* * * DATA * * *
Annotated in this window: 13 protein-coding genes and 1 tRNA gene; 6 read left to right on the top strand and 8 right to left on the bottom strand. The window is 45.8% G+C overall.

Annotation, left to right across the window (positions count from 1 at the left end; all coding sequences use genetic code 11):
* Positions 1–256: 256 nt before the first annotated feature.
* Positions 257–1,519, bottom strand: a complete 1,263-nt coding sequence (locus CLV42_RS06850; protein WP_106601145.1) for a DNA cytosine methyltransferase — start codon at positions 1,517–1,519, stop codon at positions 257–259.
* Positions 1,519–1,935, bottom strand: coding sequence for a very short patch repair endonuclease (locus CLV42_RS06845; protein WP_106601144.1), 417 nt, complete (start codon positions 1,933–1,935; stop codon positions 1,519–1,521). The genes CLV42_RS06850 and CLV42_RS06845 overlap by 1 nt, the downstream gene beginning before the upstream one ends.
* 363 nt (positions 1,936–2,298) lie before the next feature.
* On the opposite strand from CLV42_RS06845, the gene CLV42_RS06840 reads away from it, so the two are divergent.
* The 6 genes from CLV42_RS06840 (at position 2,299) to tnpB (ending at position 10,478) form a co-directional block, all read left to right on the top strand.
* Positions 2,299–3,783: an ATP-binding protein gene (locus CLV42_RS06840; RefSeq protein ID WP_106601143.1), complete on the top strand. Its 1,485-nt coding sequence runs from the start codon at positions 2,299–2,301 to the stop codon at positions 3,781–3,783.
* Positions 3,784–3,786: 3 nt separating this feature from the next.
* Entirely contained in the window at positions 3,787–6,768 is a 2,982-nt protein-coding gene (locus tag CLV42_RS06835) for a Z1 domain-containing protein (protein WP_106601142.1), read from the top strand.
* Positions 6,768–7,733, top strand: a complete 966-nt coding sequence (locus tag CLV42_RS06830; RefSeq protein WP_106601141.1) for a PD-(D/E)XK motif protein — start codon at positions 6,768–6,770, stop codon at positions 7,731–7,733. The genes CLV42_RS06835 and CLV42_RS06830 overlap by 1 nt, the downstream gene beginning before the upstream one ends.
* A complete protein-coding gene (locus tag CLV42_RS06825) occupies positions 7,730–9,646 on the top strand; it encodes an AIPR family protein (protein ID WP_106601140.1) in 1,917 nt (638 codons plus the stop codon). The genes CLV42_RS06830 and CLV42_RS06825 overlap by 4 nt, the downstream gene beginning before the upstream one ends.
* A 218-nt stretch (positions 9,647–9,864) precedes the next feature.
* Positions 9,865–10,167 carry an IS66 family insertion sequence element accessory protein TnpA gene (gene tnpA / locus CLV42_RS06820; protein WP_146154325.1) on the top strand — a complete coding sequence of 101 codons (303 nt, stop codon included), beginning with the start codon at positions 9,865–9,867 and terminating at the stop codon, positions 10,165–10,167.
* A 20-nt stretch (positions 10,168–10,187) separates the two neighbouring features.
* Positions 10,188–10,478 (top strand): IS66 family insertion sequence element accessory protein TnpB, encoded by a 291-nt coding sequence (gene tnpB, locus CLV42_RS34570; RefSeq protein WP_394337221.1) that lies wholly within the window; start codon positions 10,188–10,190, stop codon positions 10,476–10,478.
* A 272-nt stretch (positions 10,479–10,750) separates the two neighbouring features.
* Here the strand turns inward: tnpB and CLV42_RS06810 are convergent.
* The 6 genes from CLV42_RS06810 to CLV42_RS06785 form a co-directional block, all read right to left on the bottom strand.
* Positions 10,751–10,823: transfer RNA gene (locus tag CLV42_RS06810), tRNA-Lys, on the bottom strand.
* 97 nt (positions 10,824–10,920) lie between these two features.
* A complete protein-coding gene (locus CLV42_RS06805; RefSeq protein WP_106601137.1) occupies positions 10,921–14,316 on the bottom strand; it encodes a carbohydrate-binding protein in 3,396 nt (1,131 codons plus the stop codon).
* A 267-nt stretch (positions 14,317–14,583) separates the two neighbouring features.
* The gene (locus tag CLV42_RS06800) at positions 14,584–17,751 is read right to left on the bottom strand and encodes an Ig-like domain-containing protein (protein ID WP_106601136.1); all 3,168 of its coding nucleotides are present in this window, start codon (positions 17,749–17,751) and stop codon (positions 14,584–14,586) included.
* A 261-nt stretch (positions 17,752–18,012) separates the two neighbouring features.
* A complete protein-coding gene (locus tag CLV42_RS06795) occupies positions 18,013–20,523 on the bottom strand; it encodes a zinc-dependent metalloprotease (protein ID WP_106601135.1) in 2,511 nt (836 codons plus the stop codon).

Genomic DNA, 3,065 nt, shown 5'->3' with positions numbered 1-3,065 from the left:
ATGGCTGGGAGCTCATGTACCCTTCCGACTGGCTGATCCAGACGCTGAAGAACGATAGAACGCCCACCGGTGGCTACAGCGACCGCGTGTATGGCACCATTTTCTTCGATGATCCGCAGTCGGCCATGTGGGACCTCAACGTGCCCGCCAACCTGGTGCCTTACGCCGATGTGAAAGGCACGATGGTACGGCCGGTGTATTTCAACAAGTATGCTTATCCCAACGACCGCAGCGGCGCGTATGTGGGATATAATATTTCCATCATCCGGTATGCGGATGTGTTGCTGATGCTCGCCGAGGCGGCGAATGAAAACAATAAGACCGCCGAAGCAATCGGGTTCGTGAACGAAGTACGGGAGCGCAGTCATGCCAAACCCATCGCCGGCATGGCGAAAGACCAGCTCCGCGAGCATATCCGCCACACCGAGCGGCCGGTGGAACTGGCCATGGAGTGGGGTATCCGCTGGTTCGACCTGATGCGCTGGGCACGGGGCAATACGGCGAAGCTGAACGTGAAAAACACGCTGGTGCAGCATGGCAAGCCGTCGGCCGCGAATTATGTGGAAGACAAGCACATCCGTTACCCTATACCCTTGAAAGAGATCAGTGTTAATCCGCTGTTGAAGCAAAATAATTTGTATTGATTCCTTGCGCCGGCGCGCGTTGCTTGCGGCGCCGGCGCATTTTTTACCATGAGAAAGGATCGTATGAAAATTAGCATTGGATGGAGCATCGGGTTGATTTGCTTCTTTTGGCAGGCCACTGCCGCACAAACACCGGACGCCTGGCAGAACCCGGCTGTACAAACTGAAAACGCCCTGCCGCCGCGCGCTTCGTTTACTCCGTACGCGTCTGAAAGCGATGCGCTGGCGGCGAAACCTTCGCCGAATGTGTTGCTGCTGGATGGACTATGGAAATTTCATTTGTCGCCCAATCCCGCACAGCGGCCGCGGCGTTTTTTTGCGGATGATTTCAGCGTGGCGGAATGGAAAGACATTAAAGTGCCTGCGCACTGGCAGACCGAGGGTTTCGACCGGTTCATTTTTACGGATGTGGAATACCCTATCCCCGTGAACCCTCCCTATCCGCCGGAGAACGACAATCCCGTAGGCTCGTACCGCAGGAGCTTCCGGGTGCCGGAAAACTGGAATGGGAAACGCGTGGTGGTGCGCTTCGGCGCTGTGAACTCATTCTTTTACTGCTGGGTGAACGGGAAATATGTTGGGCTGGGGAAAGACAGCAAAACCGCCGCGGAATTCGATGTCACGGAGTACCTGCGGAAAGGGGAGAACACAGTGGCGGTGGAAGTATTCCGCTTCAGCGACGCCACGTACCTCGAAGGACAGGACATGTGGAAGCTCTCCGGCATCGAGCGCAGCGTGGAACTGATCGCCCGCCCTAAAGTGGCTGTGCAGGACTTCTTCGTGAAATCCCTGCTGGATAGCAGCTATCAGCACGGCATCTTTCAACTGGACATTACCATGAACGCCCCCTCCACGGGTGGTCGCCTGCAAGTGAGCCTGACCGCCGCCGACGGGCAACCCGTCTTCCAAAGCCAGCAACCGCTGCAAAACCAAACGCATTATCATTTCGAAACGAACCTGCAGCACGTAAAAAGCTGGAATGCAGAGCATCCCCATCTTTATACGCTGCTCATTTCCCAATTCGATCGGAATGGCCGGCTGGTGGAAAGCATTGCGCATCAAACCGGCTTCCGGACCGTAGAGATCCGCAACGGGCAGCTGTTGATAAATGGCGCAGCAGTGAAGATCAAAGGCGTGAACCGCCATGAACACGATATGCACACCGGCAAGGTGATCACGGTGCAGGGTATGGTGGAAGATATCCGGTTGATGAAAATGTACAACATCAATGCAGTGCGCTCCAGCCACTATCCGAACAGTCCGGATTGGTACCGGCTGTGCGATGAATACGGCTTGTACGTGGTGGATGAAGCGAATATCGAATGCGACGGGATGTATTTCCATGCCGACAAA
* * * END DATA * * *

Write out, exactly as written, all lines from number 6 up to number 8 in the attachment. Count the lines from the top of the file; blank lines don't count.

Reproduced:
* 363 nt (positions 1,936–2,298) lie before the next feature.
* On the opposite strand from CLV42_RS06845, the gene CLV42_RS06840 reads away from it, so the two are divergent.
* The 6 genes from CLV42_RS06840 (at position 2,299) to tnpB (ending at position 10,478) form a co-directional block, all read left to right on the top strand.